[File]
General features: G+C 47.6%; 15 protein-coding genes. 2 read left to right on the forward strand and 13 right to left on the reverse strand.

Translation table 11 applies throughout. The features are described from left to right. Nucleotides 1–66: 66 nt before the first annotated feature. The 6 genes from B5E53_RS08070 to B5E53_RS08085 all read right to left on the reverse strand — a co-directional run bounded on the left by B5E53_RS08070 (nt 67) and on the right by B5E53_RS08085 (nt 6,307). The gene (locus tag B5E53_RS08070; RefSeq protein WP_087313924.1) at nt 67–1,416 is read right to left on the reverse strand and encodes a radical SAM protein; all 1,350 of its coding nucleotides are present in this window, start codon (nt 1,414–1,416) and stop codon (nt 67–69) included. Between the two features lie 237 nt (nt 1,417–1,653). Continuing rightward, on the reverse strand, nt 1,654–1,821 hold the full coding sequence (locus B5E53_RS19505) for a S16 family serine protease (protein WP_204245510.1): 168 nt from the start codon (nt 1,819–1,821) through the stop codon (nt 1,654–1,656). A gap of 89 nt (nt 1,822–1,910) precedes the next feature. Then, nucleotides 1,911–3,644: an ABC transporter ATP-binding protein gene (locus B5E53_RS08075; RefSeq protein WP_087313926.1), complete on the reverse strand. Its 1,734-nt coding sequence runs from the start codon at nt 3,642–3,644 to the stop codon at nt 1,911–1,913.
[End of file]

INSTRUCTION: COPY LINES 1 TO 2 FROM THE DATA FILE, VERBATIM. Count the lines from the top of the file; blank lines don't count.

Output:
General features: G+C 47.6%; 15 protein-coding genes. 2 read left to right on the forward strand and 13 right to left on the reverse strand.

Translation table 11 applies throughout. The features are described from left to right. Nucleotides 1–66: 66 nt before the first annotated feature. The 6 genes from B5E53_RS08070 to B5E53_RS08085 all read right to left on the reverse strand — a co-directional run bounded on the left by B5E53_RS08070 (nt 67) and on the right by B5E53_RS08085 (nt 6,307). The gene (locus tag B5E53_RS08070; RefSeq protein WP_087313924.1) at nt 67–1,416 is read right to left on the reverse strand and encodes a radical SAM protein; all 1,350 of its coding nucleotides are present in this window, start codon (nt 1,414–1,416) and stop codon (nt 67–69) included. Between the two features lie 237 nt (nt 1,417–1,653). Continuing rightward, on the reverse strand, nt 1,654–1,821 hold the full coding sequence (locus B5E53_RS19505) for a S16 family serine protease (protein WP_204245510.1): 168 nt from the start codon (nt 1,819–1,821) through the stop codon (nt 1,654–1,656). A gap of 89 nt (nt 1,822–1,910) precedes the next feature. Then, nucleotides 1,911–3,644: an ABC transporter ATP-binding protein gene (locus B5E53_RS08075; RefSeq protein WP_087313926.1), complete on the reverse strand. Its 1,734-nt coding sequence runs from the start codon at nt 3,642–3,644 to the stop codon at nt 1,911–1,913.